No referrals were made to Jordan in August
There was a significant gender gap in referrals in August: 58% male patients versus 42% female patients. 27% of all referrals were children aged 0-17 years and 17% were elderly over 60 years.
Access through Erez
In August 2013, 932 of 1,023 patients (91.11%) received permits to cross Erez to access hospitals in the West Bank including East Jerusalem, or in Israel or Jordan
. 3 (a 7-year-old girl with a kidney condition and 2 men aged 18-40 with orthopedic problems) were denied access to specialized hospitals.
According to the Palestinian District Coordination office, 88 applications of patients (8.6%), including 13 children and 5 patients over the age of 60, received no response; 33% were females. Out of the 88 delayed applications, 43% had been destined for scheduled appointments in East Jerusalem hospitals, 39% in hospitals in the West Bank, and 17% in Israel.
Responses from Israeli authorities should be given to applicants within 10 days. 31 applications were pending between 1-2 weeks, and 13 for 2-4 weeks. Out of the total 88 delayed patients, 12 patients received approval in the first 2 weeks of September after reapplying with new appointments.
13 patients, including 2 females, and one companion (the father of a child), were called for security interviews by Israeli General Security Services (GSS) as a condition to process permit applications. Only one patient granted a permit after interrogation.
The permit approval rate has been rising since May, but is still below the level of January 2013, due to a number of factors, including staff changes in February 2013 in the Palestinian District Coordination office, the increase in volume of applications and the nature and length of the security review. The rate of denials, while small, is higher than recent months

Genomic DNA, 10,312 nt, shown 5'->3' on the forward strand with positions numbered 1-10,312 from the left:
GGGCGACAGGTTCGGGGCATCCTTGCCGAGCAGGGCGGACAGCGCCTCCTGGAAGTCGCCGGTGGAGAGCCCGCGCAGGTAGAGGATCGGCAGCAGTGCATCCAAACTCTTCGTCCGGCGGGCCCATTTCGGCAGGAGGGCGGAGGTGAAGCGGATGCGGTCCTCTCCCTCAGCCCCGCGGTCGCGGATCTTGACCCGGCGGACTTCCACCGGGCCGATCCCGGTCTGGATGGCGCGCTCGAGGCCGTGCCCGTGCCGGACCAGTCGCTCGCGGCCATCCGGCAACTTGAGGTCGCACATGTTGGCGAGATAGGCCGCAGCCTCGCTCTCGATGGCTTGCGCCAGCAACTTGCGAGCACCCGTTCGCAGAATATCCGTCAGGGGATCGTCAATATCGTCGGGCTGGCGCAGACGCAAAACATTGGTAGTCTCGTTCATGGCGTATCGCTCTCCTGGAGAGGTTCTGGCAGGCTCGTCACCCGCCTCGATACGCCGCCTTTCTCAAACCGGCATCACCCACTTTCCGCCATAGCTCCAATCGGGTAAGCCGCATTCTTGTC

The volume of applications increased in 2013 by 34%, compared to the same period in 2012, while the approval rate declined by 7.26 %, and the rate of delay was 2.5 times higher (
In August, 90.8% of referral patients applying for Israeli permits were financially covered by the Palestinian MoH, 5.8% were self-funded, and the remaining patients were funded by Physicians for Human Rights-Israel, Peres Center for Peace, Nour Ala-Al-Alam foundation, and UNRWA. MoH referrals do not cover transportation or companion costs and some items of patient care, for example, medicines not in hospital supply.
The Palestinian General Authority for Civil Affairs registered 833 patients and 816 companions travelling through Erez checkpoint to Israel, oPt or Jordan during August. The Emergency Medical Services of the MoH in Gaza coordinated the travel of 372 people to Egypt. 315 patients traveled through Rafah border, most with companions: 56 patients were transferred by ambulances, and 259 patients traveled through Rafah terminal as regular passengers.
Patient access at Gaza exit points